If the thought of turkey turns you off, a less traditional thanksgiving feast may be in order.  Like the family on the movie, A Christmas Story, some families enjoy alternatives to Thanksgiving turkey like Peking Roast Duck. Additionally, others may opt to try these more traditional alternatives to turkey. 


Traditionally, turkey was a favorite for thanksgiving over ham since ham was an ‘everyday’ food.  However, as many families grew bored with traditional turkey on thanksgiving, regular meats such as ham have crept their way onto the thanksgiving table.  In some homes, ham and turkey are rotated over the holidays. In others, ham is served buffet style alongside turkey as an alternative meat. Ham is also simpler to cook than turkey, since it is already cooked when you purchase it.  Most Thanksgiving ham preparation revolves around heating and glazing the meat. 


In England, a traditional holiday meal would have included turkey, chicken, geese, swans or peacocks.  While the turkey is the bird of choice for holiday meals in America, any other type of bird will do. If you have your heart set on a holiday bird, a roast chicken will provide the texture of fowl with a slightly different flavor. 


If your family can’t stand the thought of letting go of turkey for thanksgiving, a novelty menu incorporating turducken might liven up the table.  Turducken is a variation of an old European dish consisting of birds nested inside of one another to create a roast. In England, Yorkshire Pie consists of 5 different birds layered into a pie crust.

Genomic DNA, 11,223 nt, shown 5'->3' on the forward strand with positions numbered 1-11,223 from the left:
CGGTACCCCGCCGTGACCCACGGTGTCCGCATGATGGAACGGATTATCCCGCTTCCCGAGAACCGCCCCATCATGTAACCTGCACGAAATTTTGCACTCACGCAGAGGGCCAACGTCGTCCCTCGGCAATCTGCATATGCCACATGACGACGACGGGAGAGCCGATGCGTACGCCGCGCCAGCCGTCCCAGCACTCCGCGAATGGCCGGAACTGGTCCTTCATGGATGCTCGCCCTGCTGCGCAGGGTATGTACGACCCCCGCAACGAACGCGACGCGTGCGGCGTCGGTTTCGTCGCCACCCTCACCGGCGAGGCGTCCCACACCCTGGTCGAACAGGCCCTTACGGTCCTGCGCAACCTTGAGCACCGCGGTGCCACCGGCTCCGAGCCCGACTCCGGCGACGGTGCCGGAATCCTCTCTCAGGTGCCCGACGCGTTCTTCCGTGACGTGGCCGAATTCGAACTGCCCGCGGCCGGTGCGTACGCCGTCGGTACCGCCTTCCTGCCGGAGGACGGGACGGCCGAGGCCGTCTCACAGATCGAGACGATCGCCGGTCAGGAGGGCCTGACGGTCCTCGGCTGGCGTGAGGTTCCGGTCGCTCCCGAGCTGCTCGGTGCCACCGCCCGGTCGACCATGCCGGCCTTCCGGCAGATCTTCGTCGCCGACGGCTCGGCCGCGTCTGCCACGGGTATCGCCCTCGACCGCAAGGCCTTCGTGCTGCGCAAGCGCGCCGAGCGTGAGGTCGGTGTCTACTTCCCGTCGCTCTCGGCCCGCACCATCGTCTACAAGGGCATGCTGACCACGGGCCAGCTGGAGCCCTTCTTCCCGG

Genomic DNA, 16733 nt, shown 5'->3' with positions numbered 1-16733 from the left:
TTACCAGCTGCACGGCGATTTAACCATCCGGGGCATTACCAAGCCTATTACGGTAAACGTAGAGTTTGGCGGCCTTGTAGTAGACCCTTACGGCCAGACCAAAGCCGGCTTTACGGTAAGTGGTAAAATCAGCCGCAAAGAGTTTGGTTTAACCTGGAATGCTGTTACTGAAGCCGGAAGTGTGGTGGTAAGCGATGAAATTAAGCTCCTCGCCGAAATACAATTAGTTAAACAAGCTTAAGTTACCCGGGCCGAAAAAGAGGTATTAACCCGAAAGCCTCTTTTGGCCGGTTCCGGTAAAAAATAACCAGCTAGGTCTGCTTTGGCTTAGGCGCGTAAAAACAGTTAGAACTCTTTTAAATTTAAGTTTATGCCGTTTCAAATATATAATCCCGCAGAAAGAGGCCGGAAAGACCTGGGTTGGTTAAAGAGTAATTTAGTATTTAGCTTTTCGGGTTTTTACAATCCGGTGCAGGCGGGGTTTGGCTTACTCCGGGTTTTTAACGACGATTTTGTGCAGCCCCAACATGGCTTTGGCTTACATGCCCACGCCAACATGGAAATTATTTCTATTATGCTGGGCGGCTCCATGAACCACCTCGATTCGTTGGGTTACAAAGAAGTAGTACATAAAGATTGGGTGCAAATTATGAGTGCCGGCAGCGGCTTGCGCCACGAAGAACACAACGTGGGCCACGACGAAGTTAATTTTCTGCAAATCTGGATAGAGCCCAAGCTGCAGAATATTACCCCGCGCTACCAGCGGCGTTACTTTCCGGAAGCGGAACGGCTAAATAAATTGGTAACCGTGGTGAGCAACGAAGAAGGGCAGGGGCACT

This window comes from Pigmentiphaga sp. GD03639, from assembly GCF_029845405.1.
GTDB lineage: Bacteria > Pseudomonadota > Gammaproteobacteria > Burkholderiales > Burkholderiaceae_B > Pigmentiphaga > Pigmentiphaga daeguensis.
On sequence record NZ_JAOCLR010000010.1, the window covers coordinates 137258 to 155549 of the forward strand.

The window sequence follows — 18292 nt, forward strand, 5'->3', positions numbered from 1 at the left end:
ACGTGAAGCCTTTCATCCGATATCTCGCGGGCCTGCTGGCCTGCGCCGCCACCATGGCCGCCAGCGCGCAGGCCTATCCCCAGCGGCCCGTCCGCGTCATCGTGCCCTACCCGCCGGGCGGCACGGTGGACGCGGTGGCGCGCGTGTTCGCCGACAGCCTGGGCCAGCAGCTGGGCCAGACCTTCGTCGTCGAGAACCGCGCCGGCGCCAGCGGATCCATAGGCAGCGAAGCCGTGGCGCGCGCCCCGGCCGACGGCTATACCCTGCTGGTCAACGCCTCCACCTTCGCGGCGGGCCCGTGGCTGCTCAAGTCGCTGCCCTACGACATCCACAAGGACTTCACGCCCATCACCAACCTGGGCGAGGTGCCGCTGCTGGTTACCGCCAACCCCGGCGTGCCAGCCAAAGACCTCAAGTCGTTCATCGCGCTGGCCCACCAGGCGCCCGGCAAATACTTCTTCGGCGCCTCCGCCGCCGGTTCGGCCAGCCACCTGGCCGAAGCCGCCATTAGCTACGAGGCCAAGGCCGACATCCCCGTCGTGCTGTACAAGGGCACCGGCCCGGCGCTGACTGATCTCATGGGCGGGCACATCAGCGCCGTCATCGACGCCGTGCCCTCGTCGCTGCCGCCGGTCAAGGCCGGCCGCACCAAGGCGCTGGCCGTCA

Turducken, which originated in Louisiana, consists of a chicken stuffed with breadcrumb stuffing or sausage and then stuffed inside a duck.  The duck is then put inside a de-boned turkey and the entire thing is roasted. Many restaurants and supermarket delis offer turducken as a specialty roast around Thanksgiving. 

Deep Fried Turkey

Deep frying a turkey is another form of preparation to come from Louisiana.  Here marinades are injected into the raw bird. The bird is then fried in peanut oil at a temperature of 250 degrees.  This creates a turkey that is juicy inside with a crispy, tasty outer layer. Deep fried turkeys may be seasoned in different ways by injecting them with various marinades. 

Brining a Turkey

While deep frying a turkey seems to be a fading fad, the next craze in turkey preparation is brining the bird.  Brining involves soaking the turkey in a salty, sugary water solution. Chefs may also add flavoring to the brine to flavor the turkey prior to roasting.  

The theory behind brining is that it opens the proteins in the meat and causes the turkey to absorb the marinade flavoring.  The solution becomes trapped in the turkey and causes the meat to remain juicy when the chef roasts the bird. 

Roast Beef

If you’ve never cooked a large piece of meat before, the idea of cooking a large, frozen turkey may seem too intimidating.  Starting small with a thawed roast may seem easier. Roasts may be cooked directly in an oven or on your counter in a crock pot.  

An entire meal may be created by adding onions, carrots and potatoes to slow cook along with your roast and the drippings may be made into gravy to serve over your meat and vegetables. 

Whatever you choose to serve on your table this holiday season, remember to enjoy the fruits of your efforts.  And tell your guests to let go of their preconceived notions of what a Thanksgiving meal should and shouldn’t be.  After all, you are the one doing the cooking, not them.